Friday, August 31, 2018

Lessons Learned from the Other Side of the ICU Bed

Six years ago, we lost an amazing patriarch. As the nurses in the family, and the oldest child/grandchild, my Mom and I flew to Michigan to be there with our grandfather and his wife as difficult decisions were made. Dr. Frank McDonald was a rocket scientist (literally). He was chief scientist on the Voyager spacecraft, which would exceed all expectations as it spent decades looking for the edge of our solar system. He has a wikipedia page which outlines his scientific accomplishments. Grandpa McDonald was the Sun in our McDonald family solar system. He always said he wanted to die at his desk, and he would retire from one job only to go on to the next one. On August 30, 2012, he was giving a scientific lecture to a group of colleagues. He finished his talk and collapsed. On EMS arrival he had agonal respirations and required intubation. Treatment at St. Joseph's Medical Center quickly revealed a massive cerebral hemorrhage (he was on warfarin for atrial fibrillation).

Stepping away from the emotion of losing a beloved family member, there are three very specific things that stuck with me during our experience. Things that I had to appreciate from the family member perspective in order to truly integrate them into my own practice as an Acute Care Nurse Practitioner. I have shared this story often, but as the anniversary passes once again I thought it time to write it down.

1- When delivering unexpected news, provide information in small bits and ensure family members have the information they need to take appropriate next steps. My Mom and I are a high functioning nurse and NP. We eat crisis for breakfast. Our every day at work is often someone else's worst day. On August 30, however, I vividly remember myself walking around in circles, packing a bag without actually accomplishing anything, while talking to the trauma social worker from the St. Joe's Emergency Department. She gave me step by step instructions: "Get a pen and paper. Here is the address of the hospital. Here is the airport you need to fly in to. Here is what to do when you get here." Without her to focus me, I'm not sure how the details would have gotten taken care of.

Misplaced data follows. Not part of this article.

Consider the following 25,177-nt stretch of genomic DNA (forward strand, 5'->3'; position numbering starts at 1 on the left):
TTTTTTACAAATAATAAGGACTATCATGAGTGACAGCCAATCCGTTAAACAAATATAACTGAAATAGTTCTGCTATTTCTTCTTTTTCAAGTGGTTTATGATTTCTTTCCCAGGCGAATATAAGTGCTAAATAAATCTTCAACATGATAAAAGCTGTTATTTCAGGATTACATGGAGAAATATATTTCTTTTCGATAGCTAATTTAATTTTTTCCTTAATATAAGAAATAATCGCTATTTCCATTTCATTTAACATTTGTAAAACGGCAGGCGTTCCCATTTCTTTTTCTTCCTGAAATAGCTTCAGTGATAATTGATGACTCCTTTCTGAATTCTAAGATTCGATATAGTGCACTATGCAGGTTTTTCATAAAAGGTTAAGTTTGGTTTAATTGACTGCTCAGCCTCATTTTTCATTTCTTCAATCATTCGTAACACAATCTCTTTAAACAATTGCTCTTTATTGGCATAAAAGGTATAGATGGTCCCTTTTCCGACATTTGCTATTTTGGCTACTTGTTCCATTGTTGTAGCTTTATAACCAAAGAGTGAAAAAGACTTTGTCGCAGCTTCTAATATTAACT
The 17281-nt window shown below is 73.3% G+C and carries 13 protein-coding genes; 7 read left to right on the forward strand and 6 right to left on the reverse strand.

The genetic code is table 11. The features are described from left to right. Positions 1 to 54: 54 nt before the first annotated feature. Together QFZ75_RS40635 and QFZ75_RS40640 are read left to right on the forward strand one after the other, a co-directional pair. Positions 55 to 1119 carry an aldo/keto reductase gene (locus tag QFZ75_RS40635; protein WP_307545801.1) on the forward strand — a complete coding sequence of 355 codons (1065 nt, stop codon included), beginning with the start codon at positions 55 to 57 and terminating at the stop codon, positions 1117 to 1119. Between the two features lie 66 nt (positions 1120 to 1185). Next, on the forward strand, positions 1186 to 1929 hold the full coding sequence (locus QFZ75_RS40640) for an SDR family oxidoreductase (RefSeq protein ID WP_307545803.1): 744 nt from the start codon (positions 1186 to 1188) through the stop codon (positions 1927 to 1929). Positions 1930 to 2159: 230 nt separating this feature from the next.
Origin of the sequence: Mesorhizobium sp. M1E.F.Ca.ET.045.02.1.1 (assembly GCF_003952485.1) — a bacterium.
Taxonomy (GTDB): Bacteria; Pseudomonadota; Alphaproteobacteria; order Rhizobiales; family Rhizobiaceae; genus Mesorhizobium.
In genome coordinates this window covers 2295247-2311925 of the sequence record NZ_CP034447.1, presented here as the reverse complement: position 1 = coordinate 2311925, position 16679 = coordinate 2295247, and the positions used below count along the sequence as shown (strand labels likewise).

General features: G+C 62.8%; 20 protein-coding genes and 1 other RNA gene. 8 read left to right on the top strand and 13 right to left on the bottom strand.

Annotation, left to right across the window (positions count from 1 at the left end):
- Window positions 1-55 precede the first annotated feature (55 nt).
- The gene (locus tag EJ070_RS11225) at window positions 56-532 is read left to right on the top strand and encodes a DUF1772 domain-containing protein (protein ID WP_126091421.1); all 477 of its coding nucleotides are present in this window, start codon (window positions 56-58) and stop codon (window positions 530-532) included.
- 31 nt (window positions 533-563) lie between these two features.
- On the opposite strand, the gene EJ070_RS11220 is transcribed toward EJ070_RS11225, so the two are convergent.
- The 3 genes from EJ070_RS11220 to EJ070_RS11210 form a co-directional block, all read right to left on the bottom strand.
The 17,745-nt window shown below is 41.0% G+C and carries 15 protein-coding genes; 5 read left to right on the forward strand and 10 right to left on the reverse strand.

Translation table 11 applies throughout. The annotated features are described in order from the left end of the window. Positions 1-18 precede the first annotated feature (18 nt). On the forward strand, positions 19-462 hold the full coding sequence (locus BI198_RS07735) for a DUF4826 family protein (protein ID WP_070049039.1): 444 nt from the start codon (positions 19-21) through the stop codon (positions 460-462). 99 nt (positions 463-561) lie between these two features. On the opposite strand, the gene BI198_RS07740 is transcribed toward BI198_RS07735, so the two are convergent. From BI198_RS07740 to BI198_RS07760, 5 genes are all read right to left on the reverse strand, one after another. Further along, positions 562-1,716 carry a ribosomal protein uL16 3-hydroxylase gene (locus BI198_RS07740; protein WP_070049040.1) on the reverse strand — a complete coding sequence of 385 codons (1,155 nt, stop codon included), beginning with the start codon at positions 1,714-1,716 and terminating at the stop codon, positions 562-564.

2- Color-coded scrubs truly are helpful for patients, families, and visitors.
Our hospital was just starting a conversion to color-coded scrubs when I traveled to Michigan (RNs were to wear navy, Nurse Techs a carribean blue, PTs and RTs maroon, etc). There were mixed feelings about this among staff, as it was a big change and seemed to take away some independence and creativity. On the other side of the bed, as a family member, the colored scrubs were incredibly helpful. St. Joe's had fully integrated this into their dress code, and I knew anyone walking in with grey scrubs was a respiratory therapist, anyone in blue an RN, etc. It helped know to whom to direct which questions, and provided a sense of structure. There was also a key to the scrub colors hanging on the wall in the room to clue visitors and patients into the color scheme.

3- A "Comfort Tray" is one of the most thoughtful and underutilized support mechanisms we have for family members in critical care.
After spending a night of very intermittent sleep in the ICU, I awoke to a cart in the corner that held bagels, pastries, coffee, and juice. There have been countless times I have given family members a gentle reminder to take care of themselves and make sure they sleep and eat. To have someone remove the thinking for me and give me the tools I needed to take care of myself without having to leave my grandfather's room was a huge gift. It was a reminder that the staff wasn't just taking care of my grandfather, but us, as well. With the tray was a thoughtful note from the hospital and their palliative care team letting us know they were thinking of us and offering something small to help ease our journey. I had never ordered a comfort tray prior to that experience, but now I do it often. That small gesture meant so much, and allowed us to focus on other things.

While none of us hopes to walk in the shoes of our patients or their families, it is often inevitable. Taking time to reflect on that perspective can help us to further hone our craft and provide even more exemplary, evidence-based, and compassionate care.

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